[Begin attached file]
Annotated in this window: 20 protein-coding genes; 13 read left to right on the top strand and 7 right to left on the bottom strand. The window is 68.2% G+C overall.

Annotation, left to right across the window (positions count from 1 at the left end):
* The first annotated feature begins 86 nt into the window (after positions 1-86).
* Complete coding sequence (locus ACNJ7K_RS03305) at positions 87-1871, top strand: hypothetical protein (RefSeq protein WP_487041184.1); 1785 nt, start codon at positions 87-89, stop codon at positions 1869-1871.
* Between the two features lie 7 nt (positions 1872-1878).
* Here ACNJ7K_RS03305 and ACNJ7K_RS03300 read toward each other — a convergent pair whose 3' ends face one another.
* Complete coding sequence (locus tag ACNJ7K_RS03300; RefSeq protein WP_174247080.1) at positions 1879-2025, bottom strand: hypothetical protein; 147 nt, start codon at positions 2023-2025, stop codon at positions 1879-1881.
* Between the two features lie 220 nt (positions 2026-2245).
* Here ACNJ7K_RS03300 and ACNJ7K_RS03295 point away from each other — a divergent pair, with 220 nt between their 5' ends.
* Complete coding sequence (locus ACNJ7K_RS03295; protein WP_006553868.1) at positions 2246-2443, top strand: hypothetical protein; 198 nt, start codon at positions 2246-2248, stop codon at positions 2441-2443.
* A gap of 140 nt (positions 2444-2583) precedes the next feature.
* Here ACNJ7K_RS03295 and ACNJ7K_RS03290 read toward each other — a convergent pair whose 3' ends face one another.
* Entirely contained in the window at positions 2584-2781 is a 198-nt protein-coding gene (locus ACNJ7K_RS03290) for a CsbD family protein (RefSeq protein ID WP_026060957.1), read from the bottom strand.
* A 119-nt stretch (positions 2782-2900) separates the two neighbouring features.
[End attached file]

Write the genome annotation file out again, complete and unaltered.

Annotated in this window: 20 protein-coding genes; 13 read left to right on the top strand and 7 right to left on the bottom strand. The window is 68.2% G+C overall.

Annotation, left to right across the window (positions count from 1 at the left end):
* The first annotated feature begins 86 nt into the window (after positions 1-86).
* Complete coding sequence (locus ACNJ7K_RS03305) at positions 87-1871, top strand: hypothetical protein (RefSeq protein WP_487041184.1); 1785 nt, start codon at positions 87-89, stop codon at positions 1869-1871.
* Between the two features lie 7 nt (positions 1872-1878).
* Here ACNJ7K_RS03305 and ACNJ7K_RS03300 read toward each other — a convergent pair whose 3' ends face one another.
* Complete coding sequence (locus tag ACNJ7K_RS03300; RefSeq protein WP_174247080.1) at positions 1879-2025, bottom strand: hypothetical protein; 147 nt, start codon at positions 2023-2025, stop codon at positions 1879-1881.
* Between the two features lie 220 nt (positions 2026-2245).
* Here ACNJ7K_RS03300 and ACNJ7K_RS03295 point away from each other — a divergent pair, with 220 nt between their 5' ends.
* Complete coding sequence (locus ACNJ7K_RS03295; protein WP_006553868.1) at positions 2246-2443, top strand: hypothetical protein; 198 nt, start codon at positions 2246-2248, stop codon at positions 2441-2443.
* A gap of 140 nt (positions 2444-2583) precedes the next feature.
* Here ACNJ7K_RS03295 and ACNJ7K_RS03290 read toward each other — a convergent pair whose 3' ends face one another.
* Entirely contained in the window at positions 2584-2781 is a 198-nt protein-coding gene (locus ACNJ7K_RS03290) for a CsbD family protein (RefSeq protein ID WP_026060957.1), read from the bottom strand.
* A 119-nt stretch (positions 2782-2900) separates the two neighbouring features.